Data Shows Private Properties to Let on Decline
Property reporter has recently reported; The latest Ministry of Housing report shows that almost 4,000 buy-to-let properties are being sold by landlords each month, resulting in the first recorded decline in the number of rental properties in 18 years.
The figures show the number of privately rented homes in England fell by 46,000 to 4.79 million last year, the largest reduction since 1988. Recent figures from UK Finance also reveal that there were just 5,500 new buy-to-let home mortgage purchases completed in March, some 19% fewer than in the same month last year.
The capital has seen a 20% drop in the number of properties available to rent over the last 12 months. Over the same period, there has been a 12% fall in the number of available rental properties across the country.
Belvoir properties has called on the government to address the crisis in the private letting sector in this Autumn’s budget. Data from Belvoir properties reported by Mr Gary Adam shows the following data;
“It says that the amount of Belvoir offices that reported landlords selling up to three properties in Q2 2018 went up from 46.3 per cent to 48.1 per cent; four to five properties decreased from 31.5 per cent to 26.9 per cent, six to ten properties from 7.4 per cent to 17.3 per cent, and that the number of offices reporting landlords selling 11 or more properties fell slightly from 5.6 per cent to 3.9 per cent.”
Data collated commissioned by the British Landlords Association shows landlord’s evicting tenants not re-letting has gone up. Mr Sajjad Ahmad CEO of the British Landlords Association has said “raft of reports recently published from various sources show a trend that the letting sector is shrinking. landlords will choose low risk tenants and those who are on benefits will find it difficult to find suitable accommodation. The government needs to take positive steps now, so homelessness does not escalate.”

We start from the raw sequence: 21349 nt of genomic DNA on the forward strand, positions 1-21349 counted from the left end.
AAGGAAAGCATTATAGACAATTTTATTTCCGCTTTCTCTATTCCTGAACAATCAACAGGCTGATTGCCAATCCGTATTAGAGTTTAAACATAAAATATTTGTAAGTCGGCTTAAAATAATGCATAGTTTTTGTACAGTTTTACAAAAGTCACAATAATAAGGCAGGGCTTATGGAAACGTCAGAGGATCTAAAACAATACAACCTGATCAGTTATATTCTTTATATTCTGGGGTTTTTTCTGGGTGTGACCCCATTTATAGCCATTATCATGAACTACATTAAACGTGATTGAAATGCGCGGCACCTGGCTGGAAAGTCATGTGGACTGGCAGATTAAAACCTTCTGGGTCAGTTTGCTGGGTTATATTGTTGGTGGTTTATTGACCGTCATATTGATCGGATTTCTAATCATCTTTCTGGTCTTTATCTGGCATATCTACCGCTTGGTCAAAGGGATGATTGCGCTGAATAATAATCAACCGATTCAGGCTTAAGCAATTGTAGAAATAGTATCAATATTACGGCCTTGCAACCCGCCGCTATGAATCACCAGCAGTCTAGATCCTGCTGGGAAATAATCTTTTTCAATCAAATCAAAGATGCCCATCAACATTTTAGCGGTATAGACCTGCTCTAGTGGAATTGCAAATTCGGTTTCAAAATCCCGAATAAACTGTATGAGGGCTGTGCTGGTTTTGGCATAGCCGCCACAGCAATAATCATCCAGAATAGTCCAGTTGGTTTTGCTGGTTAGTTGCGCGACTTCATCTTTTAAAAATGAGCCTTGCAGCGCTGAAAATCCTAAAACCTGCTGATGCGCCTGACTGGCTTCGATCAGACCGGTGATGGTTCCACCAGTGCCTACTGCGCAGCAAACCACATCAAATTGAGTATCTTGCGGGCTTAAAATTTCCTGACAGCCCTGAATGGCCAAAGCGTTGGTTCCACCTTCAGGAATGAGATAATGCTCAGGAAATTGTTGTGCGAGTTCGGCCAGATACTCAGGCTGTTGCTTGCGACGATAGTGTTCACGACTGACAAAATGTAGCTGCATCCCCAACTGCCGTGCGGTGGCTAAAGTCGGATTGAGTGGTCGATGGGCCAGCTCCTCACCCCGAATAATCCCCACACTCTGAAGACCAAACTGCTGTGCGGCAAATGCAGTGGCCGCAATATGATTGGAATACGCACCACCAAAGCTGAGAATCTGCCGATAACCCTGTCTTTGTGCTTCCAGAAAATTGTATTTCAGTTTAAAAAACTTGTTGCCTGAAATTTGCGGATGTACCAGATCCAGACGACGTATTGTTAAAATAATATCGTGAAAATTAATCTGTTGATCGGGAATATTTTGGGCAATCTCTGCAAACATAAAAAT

Jatin Ondhia, CEO of Shojin Property Partners, has made been reported to have said: “As a result of the Government’s increase in stamp duty, it is now much more costly to acquire a buy-to-let property. A £250,000 investment property will incur stamp duty of £10,000 compared to £2,500 for an owner occupier.
“Many landlords have seen their profits eroded by the increased burden of taxation and regulation. They are also facing poor buy-to-let yields especially in London for example, where they are between just 2-3%, while nationwide the average yields are between 6-8%.
“Over the last six months, we have seen a sharp increase in investors diversifying into property crowdfunding, having previously invested in the buy-to-let market. Since the launch of our crowdfunding platform, we have seen many landlords investing in our residential development projects, from as little as £5,000.”